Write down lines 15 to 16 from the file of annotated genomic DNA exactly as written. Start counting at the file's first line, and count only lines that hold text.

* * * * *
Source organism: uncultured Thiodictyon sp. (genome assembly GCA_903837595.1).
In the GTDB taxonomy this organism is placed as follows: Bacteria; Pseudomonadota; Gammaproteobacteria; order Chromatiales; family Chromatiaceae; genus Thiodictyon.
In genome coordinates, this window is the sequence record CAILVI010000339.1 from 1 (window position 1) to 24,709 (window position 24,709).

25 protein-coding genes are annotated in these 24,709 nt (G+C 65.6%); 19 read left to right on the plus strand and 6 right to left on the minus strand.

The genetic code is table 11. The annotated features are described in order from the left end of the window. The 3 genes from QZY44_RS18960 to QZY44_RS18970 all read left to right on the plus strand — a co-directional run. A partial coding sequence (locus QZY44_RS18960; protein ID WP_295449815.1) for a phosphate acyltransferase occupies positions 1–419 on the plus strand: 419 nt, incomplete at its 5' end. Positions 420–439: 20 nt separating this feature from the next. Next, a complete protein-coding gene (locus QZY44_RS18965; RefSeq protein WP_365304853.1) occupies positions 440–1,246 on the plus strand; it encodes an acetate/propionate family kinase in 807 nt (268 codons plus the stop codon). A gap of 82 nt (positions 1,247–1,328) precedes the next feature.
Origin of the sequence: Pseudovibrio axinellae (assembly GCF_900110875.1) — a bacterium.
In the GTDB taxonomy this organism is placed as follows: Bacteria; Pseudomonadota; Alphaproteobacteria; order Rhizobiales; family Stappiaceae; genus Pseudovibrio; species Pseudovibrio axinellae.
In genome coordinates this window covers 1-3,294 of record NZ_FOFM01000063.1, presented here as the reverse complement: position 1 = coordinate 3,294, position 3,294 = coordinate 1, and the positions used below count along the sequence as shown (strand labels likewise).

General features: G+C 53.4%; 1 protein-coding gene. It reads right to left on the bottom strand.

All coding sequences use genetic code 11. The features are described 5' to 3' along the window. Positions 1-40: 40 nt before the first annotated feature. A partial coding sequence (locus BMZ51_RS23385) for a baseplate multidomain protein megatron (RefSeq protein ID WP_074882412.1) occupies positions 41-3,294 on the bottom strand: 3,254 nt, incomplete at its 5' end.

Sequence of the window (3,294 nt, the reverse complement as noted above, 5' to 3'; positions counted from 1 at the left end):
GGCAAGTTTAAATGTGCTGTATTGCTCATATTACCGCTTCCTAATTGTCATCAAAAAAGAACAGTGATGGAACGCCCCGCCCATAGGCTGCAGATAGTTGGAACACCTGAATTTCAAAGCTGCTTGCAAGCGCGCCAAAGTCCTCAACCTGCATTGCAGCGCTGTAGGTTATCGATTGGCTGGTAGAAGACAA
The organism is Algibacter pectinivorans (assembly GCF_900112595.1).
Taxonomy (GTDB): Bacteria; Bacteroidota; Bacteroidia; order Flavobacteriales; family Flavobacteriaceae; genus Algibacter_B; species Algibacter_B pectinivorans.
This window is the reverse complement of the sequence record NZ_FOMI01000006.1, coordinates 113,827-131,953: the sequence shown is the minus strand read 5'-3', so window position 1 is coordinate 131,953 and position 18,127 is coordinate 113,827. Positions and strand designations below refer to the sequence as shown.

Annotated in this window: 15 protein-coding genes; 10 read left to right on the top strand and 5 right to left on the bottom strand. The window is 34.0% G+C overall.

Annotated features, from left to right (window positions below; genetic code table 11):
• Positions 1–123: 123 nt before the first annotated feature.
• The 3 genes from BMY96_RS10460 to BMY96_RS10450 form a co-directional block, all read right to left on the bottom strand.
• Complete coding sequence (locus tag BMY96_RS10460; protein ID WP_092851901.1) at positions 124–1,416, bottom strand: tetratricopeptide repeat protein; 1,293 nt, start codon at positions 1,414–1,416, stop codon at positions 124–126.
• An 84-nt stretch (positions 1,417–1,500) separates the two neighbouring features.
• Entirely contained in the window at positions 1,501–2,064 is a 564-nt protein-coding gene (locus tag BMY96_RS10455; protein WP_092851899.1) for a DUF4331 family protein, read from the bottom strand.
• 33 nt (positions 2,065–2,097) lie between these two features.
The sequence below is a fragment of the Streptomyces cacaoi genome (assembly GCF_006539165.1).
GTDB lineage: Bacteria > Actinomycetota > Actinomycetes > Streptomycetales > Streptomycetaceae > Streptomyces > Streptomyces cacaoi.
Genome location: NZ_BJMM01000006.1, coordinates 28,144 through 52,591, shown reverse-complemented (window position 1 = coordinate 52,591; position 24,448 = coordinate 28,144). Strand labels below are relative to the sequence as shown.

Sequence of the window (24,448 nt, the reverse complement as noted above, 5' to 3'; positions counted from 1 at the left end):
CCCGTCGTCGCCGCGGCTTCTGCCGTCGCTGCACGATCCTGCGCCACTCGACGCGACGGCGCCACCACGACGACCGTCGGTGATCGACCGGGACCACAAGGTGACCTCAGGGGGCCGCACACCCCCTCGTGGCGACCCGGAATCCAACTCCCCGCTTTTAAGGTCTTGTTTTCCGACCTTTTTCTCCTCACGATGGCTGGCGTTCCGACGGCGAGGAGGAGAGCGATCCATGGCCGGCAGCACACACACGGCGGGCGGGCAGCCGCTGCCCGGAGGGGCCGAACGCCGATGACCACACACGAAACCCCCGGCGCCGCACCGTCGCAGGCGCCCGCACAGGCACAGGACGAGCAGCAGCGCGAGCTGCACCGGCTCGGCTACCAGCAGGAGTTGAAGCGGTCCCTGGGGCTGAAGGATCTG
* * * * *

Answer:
This window is the reverse complement of the sequence record NZ_FOMI01000006.1, coordinates 113,827-131,953: the sequence shown is the minus strand read 5'-3', so window position 1 is coordinate 131,953 and position 18,127 is coordinate 113,827. Positions and strand designations below refer to the sequence as shown.

Annotated in this window: 15 protein-coding genes; 10 read left to right on the top strand and 5 right to left on the bottom strand. The window is 34.0% G+C overall.